A carbon-free dissemination of ideas across the globe.

### TCS+ talk: Wednesday, June 9 — Pravesh Kothari (CMU) and Ankur Moitra (MIT)

The next TCS+ talk will take place this coming Wednesday, June 9th at 1:00 PM Eastern Time (10:00 AM Pacific Time, 19:00 Central European Time, 17:00 UTC). Pravesh Kothari  and Ankur Moitra from CMU and MIT will (jointly) speak about “Robustly Learning Mixtures of Gaussians” (abstract below).

Note that the seminar will be a bit longer than the usual: it’s a double feature!

You can reserve a spot as an individual or a group to join us live by signing up on the online form. Due to security concerns, registration is required to attend the interactive talk. (The recorded talk will also be posted on our website afterwards, so people who did not sign up will still be able to watch the talk) As usual, for more information about the TCS+ online seminar series and the upcoming talks, or to suggest a possible topic or speaker, please see the website.

Abstract: For a while now the problem of robustly learning a high-dimensional mixture of Gaussians has had a target on its back. The first works in algorithmic robust statistics gave provably robust algorithms for learning a single Gaussian. Since then there has been steady progress, including algorithms for robustly learning mixtures of spherical Gaussians, mixtures of Gaussians under separation conditions, and arbitrary mixtures of two Gaussians. In this talk we will discuss two recent works that essentially resolve the general problem. There are important differences in their techniques, setup, and overall quantitative guarantees, which we will discuss.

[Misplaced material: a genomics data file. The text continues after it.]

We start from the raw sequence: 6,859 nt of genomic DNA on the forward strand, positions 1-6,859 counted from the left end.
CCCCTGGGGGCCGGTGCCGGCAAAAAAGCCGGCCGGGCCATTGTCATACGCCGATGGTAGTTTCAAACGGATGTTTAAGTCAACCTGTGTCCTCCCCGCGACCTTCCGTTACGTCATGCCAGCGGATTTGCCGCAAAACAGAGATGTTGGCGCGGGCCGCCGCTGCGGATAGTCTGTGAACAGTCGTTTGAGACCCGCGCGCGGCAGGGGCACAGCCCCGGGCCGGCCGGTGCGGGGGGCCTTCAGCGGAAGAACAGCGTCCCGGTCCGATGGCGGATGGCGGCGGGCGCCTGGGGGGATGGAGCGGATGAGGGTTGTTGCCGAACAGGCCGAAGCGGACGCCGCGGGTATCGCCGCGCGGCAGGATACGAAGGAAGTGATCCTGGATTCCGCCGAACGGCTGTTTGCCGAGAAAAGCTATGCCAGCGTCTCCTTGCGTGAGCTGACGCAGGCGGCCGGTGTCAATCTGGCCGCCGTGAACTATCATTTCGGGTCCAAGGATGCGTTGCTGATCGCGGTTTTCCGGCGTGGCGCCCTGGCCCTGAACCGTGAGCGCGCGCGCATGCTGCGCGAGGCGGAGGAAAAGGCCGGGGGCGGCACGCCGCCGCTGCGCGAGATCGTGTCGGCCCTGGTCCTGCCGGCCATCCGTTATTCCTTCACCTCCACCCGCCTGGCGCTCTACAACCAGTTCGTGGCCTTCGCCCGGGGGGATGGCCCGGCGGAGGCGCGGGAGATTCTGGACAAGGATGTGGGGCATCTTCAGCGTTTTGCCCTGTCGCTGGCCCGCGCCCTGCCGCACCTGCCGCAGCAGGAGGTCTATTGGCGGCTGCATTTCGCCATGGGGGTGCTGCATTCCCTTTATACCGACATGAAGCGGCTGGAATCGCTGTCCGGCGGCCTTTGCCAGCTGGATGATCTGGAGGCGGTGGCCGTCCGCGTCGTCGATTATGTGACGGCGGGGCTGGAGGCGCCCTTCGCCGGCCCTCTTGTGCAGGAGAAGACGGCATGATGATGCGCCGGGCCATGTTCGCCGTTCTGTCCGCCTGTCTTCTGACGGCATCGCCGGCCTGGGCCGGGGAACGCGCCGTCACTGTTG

The talk will cover the following independent works:

• Liu, Moitra, “Settling the Robust Learnability of Mixtures of Gaussians”
• Bakshi, Diakonikolas, Jia, Kane, Kothari, Vempala, “Robustly Learning Mixtures of $k$ Arbitrary Gaussians”

### TCS+ talk: Wednesday, May 26 — Kira Goldner, Columbia University

The next TCS+ talk will take place this coming Wednesday, May 26th at 1:00 PM Eastern Time (10:00 AM Pacific Time, 19:00 Central European Time, 17:00 UTC). Kira Goldner from Columbia University will speak about “An Overview of Using Mechanism Design for Social Good” (abstract below).